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William Murphy
Double Take

Double Take: The easy-to-miss cemetery in Dublin city with a spelling mistake at the entrance

The cemetery is 326 years old.

LOCATED ON MERRION Row, among cafes, restaurants and other businesses, is a 326-year-old cemetery.

A busy street for office workers and tourists alike, it’s easy to pass by Huguenot Cemetery without noticing that it’s there. Railings and gates form its boundary onto the road, while a concrete block overhead states the area’s name… and features a spelling mistake.

Rather than reading ‘Huguenot Cemetery’, the concrete block reads ‘Hughenot Cemetery’. According to You Who, the mistake was made in 1936 when Dublin Corporation (now Dublin City Council) removed some of the plot to the front of the cemetery to align it with existing buildings on the street. 

Built in 1693, the cemetery was the burial place for Huguenots who left France for Ireland to escape religious prosecution, as reported by Built Dublin. For the next 208 years – until 1901 – it is thought that more than 600 people were buried here. However, only 34 headstones remain.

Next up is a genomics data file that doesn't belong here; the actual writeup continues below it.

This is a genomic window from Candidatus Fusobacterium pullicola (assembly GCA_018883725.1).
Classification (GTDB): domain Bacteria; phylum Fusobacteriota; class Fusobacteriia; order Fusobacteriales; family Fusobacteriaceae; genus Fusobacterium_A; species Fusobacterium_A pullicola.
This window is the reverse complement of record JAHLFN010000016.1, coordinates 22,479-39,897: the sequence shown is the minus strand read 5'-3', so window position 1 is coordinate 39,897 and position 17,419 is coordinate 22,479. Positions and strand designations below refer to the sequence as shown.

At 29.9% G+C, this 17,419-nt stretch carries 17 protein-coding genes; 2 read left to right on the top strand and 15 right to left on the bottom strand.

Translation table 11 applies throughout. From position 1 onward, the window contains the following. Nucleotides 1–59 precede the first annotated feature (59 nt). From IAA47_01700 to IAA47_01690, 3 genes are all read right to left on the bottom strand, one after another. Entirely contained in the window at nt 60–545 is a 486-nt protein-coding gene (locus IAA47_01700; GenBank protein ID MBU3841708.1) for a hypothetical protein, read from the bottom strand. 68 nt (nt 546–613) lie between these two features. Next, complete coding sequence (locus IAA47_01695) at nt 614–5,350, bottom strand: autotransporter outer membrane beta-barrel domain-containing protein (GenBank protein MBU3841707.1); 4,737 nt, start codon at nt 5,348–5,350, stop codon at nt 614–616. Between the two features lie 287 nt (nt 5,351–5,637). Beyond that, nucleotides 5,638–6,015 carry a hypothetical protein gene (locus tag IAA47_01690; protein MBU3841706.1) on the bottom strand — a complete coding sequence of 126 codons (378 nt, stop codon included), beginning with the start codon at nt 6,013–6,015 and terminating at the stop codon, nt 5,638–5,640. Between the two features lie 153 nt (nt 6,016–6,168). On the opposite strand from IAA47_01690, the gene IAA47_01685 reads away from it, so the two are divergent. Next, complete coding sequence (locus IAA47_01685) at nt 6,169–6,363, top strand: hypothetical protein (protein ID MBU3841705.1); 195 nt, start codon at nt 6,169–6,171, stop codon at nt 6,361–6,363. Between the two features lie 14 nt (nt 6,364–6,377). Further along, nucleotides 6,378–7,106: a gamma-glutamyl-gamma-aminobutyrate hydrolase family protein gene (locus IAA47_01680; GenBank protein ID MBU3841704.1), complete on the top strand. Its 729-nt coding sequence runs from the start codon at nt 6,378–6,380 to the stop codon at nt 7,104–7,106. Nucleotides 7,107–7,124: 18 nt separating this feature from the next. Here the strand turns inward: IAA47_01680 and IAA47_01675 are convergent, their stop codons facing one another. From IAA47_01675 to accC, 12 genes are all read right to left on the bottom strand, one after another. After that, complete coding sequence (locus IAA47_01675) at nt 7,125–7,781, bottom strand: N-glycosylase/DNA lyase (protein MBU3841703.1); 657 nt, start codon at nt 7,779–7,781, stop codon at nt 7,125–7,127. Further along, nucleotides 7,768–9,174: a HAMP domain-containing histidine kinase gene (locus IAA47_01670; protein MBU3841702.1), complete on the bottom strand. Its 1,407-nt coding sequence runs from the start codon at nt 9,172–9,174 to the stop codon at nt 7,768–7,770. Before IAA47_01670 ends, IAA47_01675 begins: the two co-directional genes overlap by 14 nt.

gm Google Maps Google Maps

In 1888, the Huguenot Society erected a porch at the rear of the cemetery to give the impression of a church in the distance, reports You Who. A plaque beside it reads: “Erected in loving memory of those who mortal remains have been laid within this cemetery.”

To the right of the entrance gate to the cemetery is a tablet which reads: “The Huguenot cemetery – founded in 1693 by the French Huguenot non-conformist churches of Dublin and now belonging to the French Huguenot Fund. Restored in 1988 through a grant from the French Ministry of Foreign Affairs in association with FÁS.”

Today, the cemetery is closed to the public and is maintained by Dublin City Council. Passersby can get a good look at the cemetery through the railings and gates, while a large plaque on the left wall lists the surnames of the 239 people buried there. Of the 239 surnames one is Becquett, a relation of the writer Samuel Beckett, according to Lonely Planet

More Double Take: The mystery of the billiard-playing monkeys at the National Library of Ireland

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